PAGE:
The Personal Social Services Research Unit (PSSRU) at the London School of Economics (LSE) has developed a web tool for accessing scientific evidence on dementia care and treatment.
Recently launched, the Dementia Evidence Toolkit is a unique resource bringing together over 3,000 empirical journal articles and 700 systematic reviews. Each of these articles and reviews is coded according to type of dementia, care setting, outcome measured, type of intervention and country of study or authors.
The Toolkit was developed as part of the MODEM (Modelling the Outcome and Cost Impacts of Interventions for Dementia) project. It provides clear, evidence-based information in the public domain with plain-language summaries of scientific evidence relating to dementia care and treatment interventions.
The summaries of interventions cover: advance care planning; staff training in assisted living residences (STAR); maintenance cognitive stimulation therapy; cognitive stimulation therapy; music therapy; and START: Strategies for Relatives. Each summary gives a rating for the intervention, focusing on the following: whether or not it worked, was cost-effective, and the strength of evidence. The Toolkit also suggests future research.
See here for further information from LSE: http://www.lse.ac.uk/newsAndMedia/news/archives/2016/08/Dementia-toolkit.aspx
Researchers, from the University of Kentucky’s Sanders-Brown Center on Aging, asked 48 men and women with early dementia or mild cognitive impairment (MCI) questions about their quality of life and personal outlook following diagnosis.
The so-called ‘Silver Lining Questionnaire’ was used to measure the degree to which people with an early dementia diagnosis felt their illness had a positive impact on their lives.
Almost half the respondents returned positive scores for the questions which covered issues such as their appreciation and acceptance of life.
For more on this study, which was presented at the Alzheimer’s Association International Conference in Toronto, go to the University of Kentucky News
A recently published study has investigated the diagnostic test accuracy of two informant tools when used to diagnose dementia in patients with delirium.
It is common for older hospital patients to have both dementia and delirium; the latter is often undiagnosed as the delirium interferes with the use of cognitive testing for diagnosing dementia.
The study cites the need for new tests given the confounding effect of delirium.
The tools tested were the IQCODE-SF and the AD8 (when used for diagnosing DSM-IV dementia).
As part of the study, on admission to hospital, people aged over 70 were assessed for the presence of dementia using the short form of the Informant Questionnaire of Cognitive Decline in the Elderly (IQCODE-SF) and Alzheimer’s Disease 8 (AD8).
The conclusions drawn from the results were that the IQCODE-SF and AD8 are sensitive and specific tools, able to detect prior dementia in older people with delirium. The authors suggest that the routine use of either tool in practice could improve the recognition and subsequent management of those with dementia.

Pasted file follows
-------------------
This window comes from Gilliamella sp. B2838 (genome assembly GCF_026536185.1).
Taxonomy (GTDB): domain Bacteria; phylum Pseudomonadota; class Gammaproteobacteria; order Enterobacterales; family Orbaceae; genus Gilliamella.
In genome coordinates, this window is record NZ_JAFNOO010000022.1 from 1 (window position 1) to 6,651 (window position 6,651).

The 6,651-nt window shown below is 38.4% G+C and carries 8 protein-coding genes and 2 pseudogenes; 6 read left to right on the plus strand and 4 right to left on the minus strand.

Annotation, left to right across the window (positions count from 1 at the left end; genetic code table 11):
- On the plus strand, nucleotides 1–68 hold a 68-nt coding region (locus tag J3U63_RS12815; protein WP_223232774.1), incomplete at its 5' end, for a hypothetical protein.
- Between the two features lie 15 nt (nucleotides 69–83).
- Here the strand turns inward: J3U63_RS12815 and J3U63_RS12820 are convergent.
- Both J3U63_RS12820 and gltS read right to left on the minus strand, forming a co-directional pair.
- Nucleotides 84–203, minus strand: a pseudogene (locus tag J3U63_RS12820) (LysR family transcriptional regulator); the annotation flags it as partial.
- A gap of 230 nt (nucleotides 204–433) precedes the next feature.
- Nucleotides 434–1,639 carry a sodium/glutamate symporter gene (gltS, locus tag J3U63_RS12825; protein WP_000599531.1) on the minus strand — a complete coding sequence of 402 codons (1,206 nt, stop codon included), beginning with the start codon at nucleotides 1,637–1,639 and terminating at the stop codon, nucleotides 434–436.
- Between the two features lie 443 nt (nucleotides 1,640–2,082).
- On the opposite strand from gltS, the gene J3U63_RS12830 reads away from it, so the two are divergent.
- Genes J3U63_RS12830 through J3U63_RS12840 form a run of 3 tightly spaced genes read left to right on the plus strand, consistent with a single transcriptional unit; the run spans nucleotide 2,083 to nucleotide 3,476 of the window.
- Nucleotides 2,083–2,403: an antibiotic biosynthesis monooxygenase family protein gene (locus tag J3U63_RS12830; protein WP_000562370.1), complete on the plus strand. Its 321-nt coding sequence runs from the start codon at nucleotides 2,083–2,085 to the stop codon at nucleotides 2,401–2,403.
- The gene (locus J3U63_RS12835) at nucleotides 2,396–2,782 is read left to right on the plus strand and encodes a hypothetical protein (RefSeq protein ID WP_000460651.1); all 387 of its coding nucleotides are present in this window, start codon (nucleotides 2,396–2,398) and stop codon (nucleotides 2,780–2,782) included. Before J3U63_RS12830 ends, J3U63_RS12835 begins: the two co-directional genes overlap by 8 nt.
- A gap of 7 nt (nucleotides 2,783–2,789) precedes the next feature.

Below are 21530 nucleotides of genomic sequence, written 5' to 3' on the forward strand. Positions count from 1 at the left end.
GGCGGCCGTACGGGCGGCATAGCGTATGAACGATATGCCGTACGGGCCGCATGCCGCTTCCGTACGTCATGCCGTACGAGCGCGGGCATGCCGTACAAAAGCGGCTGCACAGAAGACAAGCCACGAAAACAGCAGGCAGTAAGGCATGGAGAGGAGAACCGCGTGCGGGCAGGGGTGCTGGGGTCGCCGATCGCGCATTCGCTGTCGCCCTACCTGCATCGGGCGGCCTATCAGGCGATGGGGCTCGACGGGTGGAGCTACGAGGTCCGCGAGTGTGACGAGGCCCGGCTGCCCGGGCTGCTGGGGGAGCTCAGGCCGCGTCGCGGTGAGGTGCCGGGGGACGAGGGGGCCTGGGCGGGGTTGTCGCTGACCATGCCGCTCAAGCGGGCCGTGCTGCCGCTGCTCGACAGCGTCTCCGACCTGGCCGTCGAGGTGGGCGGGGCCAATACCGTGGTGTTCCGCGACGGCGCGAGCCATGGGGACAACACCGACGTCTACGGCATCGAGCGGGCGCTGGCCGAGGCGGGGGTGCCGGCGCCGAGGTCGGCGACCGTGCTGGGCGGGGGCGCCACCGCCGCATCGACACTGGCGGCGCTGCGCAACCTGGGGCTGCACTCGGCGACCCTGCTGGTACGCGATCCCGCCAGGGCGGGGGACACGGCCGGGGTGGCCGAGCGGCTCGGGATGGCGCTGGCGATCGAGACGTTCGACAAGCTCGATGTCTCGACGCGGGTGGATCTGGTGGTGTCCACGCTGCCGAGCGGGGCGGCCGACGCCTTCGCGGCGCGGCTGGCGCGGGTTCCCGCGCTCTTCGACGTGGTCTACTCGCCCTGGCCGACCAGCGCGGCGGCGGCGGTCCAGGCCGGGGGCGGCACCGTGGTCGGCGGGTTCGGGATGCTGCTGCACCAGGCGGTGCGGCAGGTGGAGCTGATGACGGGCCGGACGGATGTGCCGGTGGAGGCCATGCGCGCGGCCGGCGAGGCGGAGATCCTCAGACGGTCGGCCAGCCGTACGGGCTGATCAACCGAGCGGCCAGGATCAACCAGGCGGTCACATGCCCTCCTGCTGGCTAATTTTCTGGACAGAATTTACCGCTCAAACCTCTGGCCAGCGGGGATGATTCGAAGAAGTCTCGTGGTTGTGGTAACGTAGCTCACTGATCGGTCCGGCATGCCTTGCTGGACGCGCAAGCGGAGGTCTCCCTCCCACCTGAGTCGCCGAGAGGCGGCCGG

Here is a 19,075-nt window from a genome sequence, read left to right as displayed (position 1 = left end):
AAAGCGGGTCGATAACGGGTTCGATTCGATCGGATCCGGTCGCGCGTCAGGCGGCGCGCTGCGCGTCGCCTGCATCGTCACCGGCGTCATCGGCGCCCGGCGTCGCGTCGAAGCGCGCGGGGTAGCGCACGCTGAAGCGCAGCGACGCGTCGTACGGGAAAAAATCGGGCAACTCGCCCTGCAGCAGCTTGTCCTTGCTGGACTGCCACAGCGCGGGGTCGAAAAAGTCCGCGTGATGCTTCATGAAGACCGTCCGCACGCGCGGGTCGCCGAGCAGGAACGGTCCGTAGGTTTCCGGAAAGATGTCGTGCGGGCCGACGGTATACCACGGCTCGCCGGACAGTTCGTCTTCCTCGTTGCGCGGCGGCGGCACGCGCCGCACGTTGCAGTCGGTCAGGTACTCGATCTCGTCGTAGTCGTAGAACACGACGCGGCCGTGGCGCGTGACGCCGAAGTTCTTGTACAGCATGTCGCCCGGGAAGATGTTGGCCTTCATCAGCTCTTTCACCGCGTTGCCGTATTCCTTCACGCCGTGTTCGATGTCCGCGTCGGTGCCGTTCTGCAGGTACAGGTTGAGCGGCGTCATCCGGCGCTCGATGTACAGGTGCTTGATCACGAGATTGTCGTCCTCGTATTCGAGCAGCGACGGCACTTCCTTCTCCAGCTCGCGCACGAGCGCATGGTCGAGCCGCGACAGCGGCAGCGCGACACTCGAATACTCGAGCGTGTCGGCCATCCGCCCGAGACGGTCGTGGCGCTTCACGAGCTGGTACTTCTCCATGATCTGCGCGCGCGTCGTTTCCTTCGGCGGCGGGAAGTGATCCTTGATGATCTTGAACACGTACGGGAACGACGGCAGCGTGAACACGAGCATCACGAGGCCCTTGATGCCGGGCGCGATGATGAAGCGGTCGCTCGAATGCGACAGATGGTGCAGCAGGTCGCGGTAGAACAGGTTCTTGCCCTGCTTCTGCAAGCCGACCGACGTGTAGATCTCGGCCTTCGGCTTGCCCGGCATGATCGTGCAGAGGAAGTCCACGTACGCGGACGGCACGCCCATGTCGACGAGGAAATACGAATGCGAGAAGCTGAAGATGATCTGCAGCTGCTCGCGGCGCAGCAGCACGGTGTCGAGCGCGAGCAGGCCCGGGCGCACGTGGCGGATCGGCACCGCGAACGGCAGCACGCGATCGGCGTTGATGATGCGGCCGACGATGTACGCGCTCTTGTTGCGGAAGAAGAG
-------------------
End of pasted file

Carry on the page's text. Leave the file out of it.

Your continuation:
Jackson, T. A., MacLullich, A. M. J., Gladman, J. R. F., Lord, J. M., and Sheehan, B. (2016) ‘Diagnostic test accuracy of informant-based tools to diagnose dementia in older hospital patients with delirium: a prospective cohort study’, Age and Ageing, pp. 45: 505-511.
Research conducted by the George Institute for Global Health suggests that high blood pressure could significantly raise the risk of developing vascular dementia.
The medical records of 4.28 million people in the UK were analysed in this 7 year study. Heightened blood pressure was linked to a 62 per cent higher risk of vascular dementia between the ages of 30-50. There was a 26 per cent higher risk at age 51-70.
Blood vessels in the brain are damaged and narrowed over time due to high blood pressure.
Professor Rahimi, deputy director of The George Institute UK, said: “Our results suggest that lowering blood pressure, either by exercise, diet or blood pressure lowering drugs, could reduce the risk of vascular dementia.”
The University of Birmingham are offering a free online course aimed at carers looking after family members with dementia or professionals working with people with dementia.
The course aims to develop the skills needed to manage challenging behaviour such as restlessness, agitation and communication difficulties, which can cause carers high levels of stress and burden. The course uses case studies to explore challenging behaviours and find out how other carers manage them both at home and in care settings. Specific interventions and a person-centred approach is used, particularly focusing on de-escalation skills.
For more information please visit the University of Birmingham’s website
Researchers, from University College London (UCL), have developed an algorithm that uses information routinely collected by GPs to predict the risk of dementia.
The study, funded by the National Institute for Health Research (NIHR), identified 930,395 patients with no previous records of dementia, cognitive impairment or memory problems. These patients’ records were used by researchers to build a simple computer algorithm which predicts the likelihood of dementia being diagnosed within five years.
Lead researcher, Dr Kate Walters (UCL Primary Care & Population Health), said the score could be used for identifying people at a very low risk of dementia.
University College London (2016) New test could predict dementia risk during routine GP visits. Available at: https://www.ucl.ac.uk/news/news-articles/0116/210116-dementia-risk-test#sthash.lG1ehzRj.dpuf
Image (courtesy of Ann Gordon via Flickr)